The High Court has held that it has no inherent jurisdiction to order non-party access to witness statement exhibits, and documents put to witnesses in cross-examination, where these are not on the court file: Nestec SA v Dualit Limited [2013] EWHC 2737 (Pat). Since such documents are not normally held on the court file, non-parties generally will not be able to obtain copies of such documents unless the parties to the action consent.

The judge commented: “Third parties are given access to documents like skeletons, witness statements and experts reports because the idea is that the trial is in public and a person could sit in court and hear what is said — they could write it down and they could quote and reproduce it. The modern paper-based approach to proceedings should not provide a fetter to that open justice. But copies of other documents raise different considerations. A third party sitting in court does not ordinarily have unfettered access to such materials….”


Following judgment in patent proceedings, a non-party applied for access to certain documents arising from the proceedings, namely witness statement exhibits and documents put to witnesses during cross-examination at trial (the “Documents”). The applicant wished to use the Documents in imminent proceedings before the European Patent Office (EPO) relating to the same patent.

The application was made on two bases:

  1. under CPR 5.4C which allows non-parties to have access to copies of certain documents on the court file; or alternatively
  2. under the court’s inherent jurisdiction in support of the principle of open justice.

The judge (Birss J) had ordered that the non-party could obtain copies of two experts’ reports and the defendant’s opening and closing skeleton arguments. The current judgment was concerned only with the Documents.


The court refused the non-party’s application. Although the non-party had a legitimate interest in having access to and use of the Documents in the EPO, the judge concluded that the court had no power to make such an order.

CPR 5.4C was of no assistance because, in the time available, the court administration had not been able to locate the file or any other records relating to the case. Accordingly, there could be no order providing copies from the court file. In any event, as the judge commented, these were not documents that would normally be expected to be on the court file.

Although open justice was a very important principle, the judge was not satisfied that it gave the court inherent power to make the order sought. There was no rule which provided such a power and, the judge said, the rules which did exist left no room for such a power under the inherent jurisdiction.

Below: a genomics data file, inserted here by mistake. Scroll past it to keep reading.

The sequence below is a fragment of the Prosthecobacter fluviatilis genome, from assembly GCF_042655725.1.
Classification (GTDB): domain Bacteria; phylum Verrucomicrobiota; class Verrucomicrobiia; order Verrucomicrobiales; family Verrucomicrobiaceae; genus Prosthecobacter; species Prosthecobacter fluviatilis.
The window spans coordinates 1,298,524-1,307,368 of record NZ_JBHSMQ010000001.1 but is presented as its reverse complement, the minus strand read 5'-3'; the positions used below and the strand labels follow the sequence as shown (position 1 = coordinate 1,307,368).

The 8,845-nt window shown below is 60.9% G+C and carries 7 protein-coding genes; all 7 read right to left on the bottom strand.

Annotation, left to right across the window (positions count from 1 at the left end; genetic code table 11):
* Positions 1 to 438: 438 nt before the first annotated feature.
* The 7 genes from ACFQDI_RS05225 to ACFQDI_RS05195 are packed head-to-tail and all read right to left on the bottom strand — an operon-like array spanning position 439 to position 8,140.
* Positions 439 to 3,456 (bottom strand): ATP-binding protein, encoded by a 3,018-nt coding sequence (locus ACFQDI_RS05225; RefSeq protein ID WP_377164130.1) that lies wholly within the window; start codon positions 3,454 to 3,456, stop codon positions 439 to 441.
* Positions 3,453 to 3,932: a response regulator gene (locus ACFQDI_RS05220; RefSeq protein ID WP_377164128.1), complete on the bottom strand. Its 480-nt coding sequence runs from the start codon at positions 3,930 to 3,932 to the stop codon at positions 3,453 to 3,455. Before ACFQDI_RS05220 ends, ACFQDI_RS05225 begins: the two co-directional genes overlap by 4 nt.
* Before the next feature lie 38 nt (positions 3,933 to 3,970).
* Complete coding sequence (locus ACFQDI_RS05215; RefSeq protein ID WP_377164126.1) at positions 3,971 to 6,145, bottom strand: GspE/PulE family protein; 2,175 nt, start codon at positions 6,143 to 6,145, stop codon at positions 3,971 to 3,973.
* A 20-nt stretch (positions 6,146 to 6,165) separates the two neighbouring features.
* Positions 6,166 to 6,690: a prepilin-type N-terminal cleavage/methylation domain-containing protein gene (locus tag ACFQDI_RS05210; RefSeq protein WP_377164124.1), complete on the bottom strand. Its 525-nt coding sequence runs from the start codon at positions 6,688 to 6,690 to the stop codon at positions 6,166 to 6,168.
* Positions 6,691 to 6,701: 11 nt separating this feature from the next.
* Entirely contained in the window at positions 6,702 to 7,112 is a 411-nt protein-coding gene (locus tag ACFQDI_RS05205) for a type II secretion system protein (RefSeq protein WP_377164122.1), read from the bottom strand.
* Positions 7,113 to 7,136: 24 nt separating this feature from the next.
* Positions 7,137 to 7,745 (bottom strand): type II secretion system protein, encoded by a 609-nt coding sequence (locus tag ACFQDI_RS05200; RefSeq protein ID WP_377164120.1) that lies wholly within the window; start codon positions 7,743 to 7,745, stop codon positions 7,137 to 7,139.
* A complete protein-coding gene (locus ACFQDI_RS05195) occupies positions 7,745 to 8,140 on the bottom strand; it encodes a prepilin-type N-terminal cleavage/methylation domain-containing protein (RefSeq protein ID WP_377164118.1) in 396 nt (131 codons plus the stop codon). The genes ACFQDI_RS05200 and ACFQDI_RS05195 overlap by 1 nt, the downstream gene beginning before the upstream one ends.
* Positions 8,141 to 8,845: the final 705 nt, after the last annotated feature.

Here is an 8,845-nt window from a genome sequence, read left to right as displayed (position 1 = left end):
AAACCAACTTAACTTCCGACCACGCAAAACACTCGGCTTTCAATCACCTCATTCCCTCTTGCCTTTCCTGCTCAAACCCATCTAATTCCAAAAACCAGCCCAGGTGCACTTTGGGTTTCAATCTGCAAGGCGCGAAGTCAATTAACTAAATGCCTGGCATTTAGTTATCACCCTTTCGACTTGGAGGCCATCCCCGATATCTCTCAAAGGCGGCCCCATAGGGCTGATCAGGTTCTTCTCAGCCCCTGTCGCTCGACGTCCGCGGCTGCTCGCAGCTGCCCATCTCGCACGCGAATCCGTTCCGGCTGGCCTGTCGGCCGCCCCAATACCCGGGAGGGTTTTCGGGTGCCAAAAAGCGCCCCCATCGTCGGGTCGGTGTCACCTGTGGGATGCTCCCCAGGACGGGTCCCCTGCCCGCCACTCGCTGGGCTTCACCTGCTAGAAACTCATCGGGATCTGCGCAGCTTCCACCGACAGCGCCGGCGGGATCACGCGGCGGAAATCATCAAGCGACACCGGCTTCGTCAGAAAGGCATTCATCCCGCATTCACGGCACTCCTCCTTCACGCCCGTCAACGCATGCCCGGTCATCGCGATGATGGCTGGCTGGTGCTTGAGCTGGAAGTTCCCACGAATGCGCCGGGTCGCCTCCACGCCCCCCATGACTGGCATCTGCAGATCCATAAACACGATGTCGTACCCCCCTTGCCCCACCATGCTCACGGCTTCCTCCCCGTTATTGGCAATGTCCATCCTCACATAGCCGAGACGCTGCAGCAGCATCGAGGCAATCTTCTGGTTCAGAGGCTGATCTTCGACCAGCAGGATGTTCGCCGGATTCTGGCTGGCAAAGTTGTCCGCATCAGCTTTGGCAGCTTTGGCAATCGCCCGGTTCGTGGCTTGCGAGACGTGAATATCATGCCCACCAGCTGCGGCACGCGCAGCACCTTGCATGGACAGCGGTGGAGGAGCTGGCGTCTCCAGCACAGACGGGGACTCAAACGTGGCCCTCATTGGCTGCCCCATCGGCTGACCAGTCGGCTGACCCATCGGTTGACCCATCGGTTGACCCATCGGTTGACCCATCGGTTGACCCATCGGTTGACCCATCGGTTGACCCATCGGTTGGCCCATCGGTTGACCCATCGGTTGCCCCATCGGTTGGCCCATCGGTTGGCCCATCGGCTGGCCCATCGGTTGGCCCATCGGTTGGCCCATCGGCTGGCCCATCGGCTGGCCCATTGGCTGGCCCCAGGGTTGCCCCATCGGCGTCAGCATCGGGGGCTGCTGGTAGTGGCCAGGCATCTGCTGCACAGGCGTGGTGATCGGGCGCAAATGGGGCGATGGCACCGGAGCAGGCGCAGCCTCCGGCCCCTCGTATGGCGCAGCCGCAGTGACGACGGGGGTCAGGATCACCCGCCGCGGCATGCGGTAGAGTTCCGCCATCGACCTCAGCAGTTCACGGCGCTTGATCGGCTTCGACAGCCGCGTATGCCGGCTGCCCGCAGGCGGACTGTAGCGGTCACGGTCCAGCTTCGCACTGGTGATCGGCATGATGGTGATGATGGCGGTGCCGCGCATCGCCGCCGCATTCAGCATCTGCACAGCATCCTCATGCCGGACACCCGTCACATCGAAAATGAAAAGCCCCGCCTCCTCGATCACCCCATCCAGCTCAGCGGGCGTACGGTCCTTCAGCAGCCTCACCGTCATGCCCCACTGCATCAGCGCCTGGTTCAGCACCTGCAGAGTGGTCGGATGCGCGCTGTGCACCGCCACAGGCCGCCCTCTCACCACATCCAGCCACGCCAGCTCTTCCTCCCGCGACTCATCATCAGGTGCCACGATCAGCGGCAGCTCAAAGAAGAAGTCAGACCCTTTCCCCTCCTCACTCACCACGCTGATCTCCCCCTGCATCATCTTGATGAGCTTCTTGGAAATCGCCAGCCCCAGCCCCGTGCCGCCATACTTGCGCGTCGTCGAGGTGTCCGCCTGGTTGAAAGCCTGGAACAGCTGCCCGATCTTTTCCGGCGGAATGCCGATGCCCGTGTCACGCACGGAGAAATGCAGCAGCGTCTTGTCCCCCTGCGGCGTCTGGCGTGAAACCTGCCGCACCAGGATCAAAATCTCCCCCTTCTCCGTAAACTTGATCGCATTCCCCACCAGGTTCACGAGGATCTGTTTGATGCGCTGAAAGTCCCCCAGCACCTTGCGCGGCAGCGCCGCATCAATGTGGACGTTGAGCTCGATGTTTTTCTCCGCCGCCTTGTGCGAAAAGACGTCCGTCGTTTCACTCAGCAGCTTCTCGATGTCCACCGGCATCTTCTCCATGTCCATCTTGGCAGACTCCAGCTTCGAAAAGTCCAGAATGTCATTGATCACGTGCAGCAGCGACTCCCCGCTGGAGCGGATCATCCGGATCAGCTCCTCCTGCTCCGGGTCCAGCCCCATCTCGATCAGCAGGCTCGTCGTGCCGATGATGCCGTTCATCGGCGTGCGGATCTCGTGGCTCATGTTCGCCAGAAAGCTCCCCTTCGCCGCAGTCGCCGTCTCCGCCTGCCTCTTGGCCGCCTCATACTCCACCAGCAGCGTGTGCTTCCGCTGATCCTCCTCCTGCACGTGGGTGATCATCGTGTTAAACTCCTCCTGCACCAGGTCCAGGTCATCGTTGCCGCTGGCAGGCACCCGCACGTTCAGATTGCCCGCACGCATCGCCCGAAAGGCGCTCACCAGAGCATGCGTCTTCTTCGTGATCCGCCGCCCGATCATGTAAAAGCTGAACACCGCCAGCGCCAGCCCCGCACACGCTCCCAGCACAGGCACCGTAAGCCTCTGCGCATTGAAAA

The judge referred to GIO Personal Investment Services Ltd [1999] 1 WLR 984 in which the Court of Appeal drew a clear distinction between witness statements and skeleton arguments on the one hand and exhibits on the other. He quoted the following passage from the judgment of Potter LJ:

“So far as concerns documents which form part of the evidence or court bundles, there has historically been no right, and there is currently no provision, which enables the member of the public present in court to see, examine or copy a document simply on the basis that it has been referred to in court or read by the judge. If and in so far as it may be read out … a member of the press or public may quote what is read out, but the right of access to it for purposes of further use or information depends upon that person’s ability to obtain a copy of the document from one of the parties or by other lawful means. There is no provision by which the court may, regardless of the wishes of the parties to the litigation, make such a document available to a member of the public. Nor, so far as such documents are concerned, do I consider that any recent development in court procedures justifies the court contemplating such an exercise under its inherent jurisdiction”.

Although the GIO case was decided before the CPR came into force, that did not make it irrelevant. The judge noted that the CPR contain rules dealing with similar issues, for example CPR 32.13 which provides that witness statements which stand as evidence in chief are open to inspection during the course of the trial. This rule applies only to witness statements, not exhibits. The judge said this was a key problem for the application. He could only infer that the draftsman of the rules chose not to overturn the effect of the GIO case and permit access to exhibits and other evidence at trial.

The judge also referred to British Arab Commercial Bank v Algosaibi Trading Services Limited [2011] EWHC 1817 (Comm) in which the court held that exhibits were not covered by CPR 32.13 (see post).